Royal Glastgow Institute of Fine Art 154th OPEN annual exhibition展
|会期||Saturday 11th - 26th December 2017.|
|会場||Mitchell Library, Glasgow, G3 7DN. Scotland UK|
Galleries: Preview of the 154th Open at the RGI By Jan Patience Arts writer
IF EVER an artwork summed up an exhibition it's James Cosgrove's Casting Studio. This painting depicts sea, mountains and buildings in the background while figures in the foreground jockey for position.
"The picture," says the artist, who lives on the Clyde Coast, is "constructed from half remembered incidents and shorthand drawings of imaginary situations."
Speaking personally, it put me in mind of movie mogul, Harvey Weinstein who is no stranger to the idea of a "casting studio" but according to Cosgrove, it "could be a word play on a foundry for the manufacture of sculpture or religious effigies, or maybe even an auditioning facility for aspiring performers."
As a former deputy director of the Glasgow School of Art as well as a director of House for an Art Lover on Glasgow's south side, Cosgrove knows all about inflated egos and fragile psyches.
Ever the glutton for punishment, this year he was "chief hanger" of the Royal Glasgow Institute of the Fine Arts (RGI) annual open exhibition. In this role, Cosgrove faced the the monumental challenge of leading a small team of artist selectors and working out the jigsaw puzzle that is positioning 400 individual works of art in the Mitchell Library's Baillie Reading Room. This large public room on the second floor of the library is, not to put too fine a point on it, an unsympathetic space for showing artwork.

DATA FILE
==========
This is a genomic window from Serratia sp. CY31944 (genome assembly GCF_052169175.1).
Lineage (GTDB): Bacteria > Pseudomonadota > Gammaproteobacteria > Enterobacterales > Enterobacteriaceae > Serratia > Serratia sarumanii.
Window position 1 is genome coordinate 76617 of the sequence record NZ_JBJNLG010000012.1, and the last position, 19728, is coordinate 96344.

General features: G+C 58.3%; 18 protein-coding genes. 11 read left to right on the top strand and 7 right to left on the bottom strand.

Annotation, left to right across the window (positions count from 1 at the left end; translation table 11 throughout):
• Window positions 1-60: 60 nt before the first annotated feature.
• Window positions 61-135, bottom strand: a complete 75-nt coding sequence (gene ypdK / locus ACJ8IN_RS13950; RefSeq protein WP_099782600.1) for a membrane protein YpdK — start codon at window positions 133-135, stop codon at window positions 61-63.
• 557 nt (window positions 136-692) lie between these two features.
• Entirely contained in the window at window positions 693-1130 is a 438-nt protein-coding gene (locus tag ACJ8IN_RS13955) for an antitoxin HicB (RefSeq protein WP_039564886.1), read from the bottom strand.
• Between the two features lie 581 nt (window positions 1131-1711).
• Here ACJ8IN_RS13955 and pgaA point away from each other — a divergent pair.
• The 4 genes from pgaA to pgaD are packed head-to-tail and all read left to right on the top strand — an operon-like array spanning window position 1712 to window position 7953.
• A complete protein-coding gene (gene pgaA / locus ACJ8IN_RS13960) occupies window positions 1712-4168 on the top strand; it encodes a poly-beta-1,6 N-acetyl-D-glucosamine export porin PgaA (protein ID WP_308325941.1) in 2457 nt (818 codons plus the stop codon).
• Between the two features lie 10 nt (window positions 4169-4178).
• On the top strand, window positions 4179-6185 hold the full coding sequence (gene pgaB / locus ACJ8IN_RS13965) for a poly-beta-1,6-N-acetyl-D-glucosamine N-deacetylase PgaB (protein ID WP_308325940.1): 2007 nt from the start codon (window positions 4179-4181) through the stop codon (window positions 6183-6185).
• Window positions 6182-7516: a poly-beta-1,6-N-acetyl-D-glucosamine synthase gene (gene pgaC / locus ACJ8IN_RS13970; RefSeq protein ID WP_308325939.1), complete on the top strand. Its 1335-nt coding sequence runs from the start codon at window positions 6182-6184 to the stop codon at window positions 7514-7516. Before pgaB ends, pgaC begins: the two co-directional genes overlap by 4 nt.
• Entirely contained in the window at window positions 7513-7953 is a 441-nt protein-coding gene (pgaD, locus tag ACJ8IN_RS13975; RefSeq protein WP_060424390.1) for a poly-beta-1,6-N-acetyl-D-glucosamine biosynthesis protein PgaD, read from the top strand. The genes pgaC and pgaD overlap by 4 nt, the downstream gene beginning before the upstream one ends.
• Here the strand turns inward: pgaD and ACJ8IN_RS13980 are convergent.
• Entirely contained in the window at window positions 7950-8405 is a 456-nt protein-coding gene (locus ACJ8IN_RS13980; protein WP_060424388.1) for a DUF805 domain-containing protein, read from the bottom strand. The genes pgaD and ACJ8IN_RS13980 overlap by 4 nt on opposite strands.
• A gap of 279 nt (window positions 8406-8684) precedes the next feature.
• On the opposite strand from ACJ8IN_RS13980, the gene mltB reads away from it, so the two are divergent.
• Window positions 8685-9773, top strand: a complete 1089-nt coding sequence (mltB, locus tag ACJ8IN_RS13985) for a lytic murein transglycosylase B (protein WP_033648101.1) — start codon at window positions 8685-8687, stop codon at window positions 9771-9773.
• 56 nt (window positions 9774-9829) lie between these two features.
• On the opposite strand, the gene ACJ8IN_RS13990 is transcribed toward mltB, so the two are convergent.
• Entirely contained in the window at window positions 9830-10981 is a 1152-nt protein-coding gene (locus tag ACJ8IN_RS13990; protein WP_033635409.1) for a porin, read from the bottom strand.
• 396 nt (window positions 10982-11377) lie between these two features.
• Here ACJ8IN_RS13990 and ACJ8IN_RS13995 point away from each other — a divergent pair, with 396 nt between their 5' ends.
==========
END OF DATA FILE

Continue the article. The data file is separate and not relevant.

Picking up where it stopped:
The team also had to work the white display panel maze around an eye-popping carpet built to last by Glasgow-based carpet manufacturers Templeton's.
You can't really escape the carpet. In certain works, such as Marion Archibald's snake-like artist book, All In the Mind – Most of the Unsolicited Junk Mail I’ve Received Since 1st of March 2015, the artwork echoes the twists and turns of the carpet in a psychedelic assault on the senses.
Carpet aside, there is a feast of fine art on display at the RGI's 154th open annual exhibition; a show which traditionally tends to favour mediums such as drawing, painting, printmaking and photography
According to Cosgrove, the small team of artists who selected and arranged the work, were conscious of making a statement about the many and varied ways in which contemporary artists approach making art. "We also wanted to address gender balance when it came to inviting artists," he explains. "To this end we invited 13 artists to explore this through the methods and intention which underpin the production of artworks. We also invited The Glasgow Women's Library, now in its 26th year to take part."
As you enter the exhibition, in a room not unlike an airport departure lounge, there is a large Kate Downie painting called Pudong – The Brain. A plane sits waiting on the tarmac in bright Chinese sunshine. Downie is a master draftswoman and she somehow invokes a spirit of suspense and drama in this everyday airport scene.
The invited artists – including Downie – do not disappoint. Sam Ainsley, an influential and nurturing figure in the education of generations of artists during a long career with the Glasgow School of Art is experiencing a resurgence of her own career. More power to her elbow as she continues to map her life and the world around her using a distinctive visual language which is a puzzle and entrancing at the same time.
Joyce Cairns is another female artist who deserves to be better known. In works such as Cher Ami and Martin Puch, the sense of underlying menace in a seemingly joyous setting keeps you guessing long after you leave the room.
During a trip to the annual Spring Fling open studios event in Dumfries and Galloway Cosgrove stumbled across the work of Fergus Hall, the artist behind the paintings of Tarot Cards in the 1973 Bond film Live and Let Die. "Fergus' work hasn't been shown widely in recent years but I was keen to invite him to make a new work for this year’s RGI exhibition," Cosgrove explains. The resulting painting, A Journey across the deep Unknown is both lyrical and fantastical.
Other invited artists include; Lindsay Taylor, a printed textiles designer who uses traditional techniques to construct and embroider panels and Nigel Hurlston, who makes large digital photographs using layers of machine embroidery to achieve a layered finish.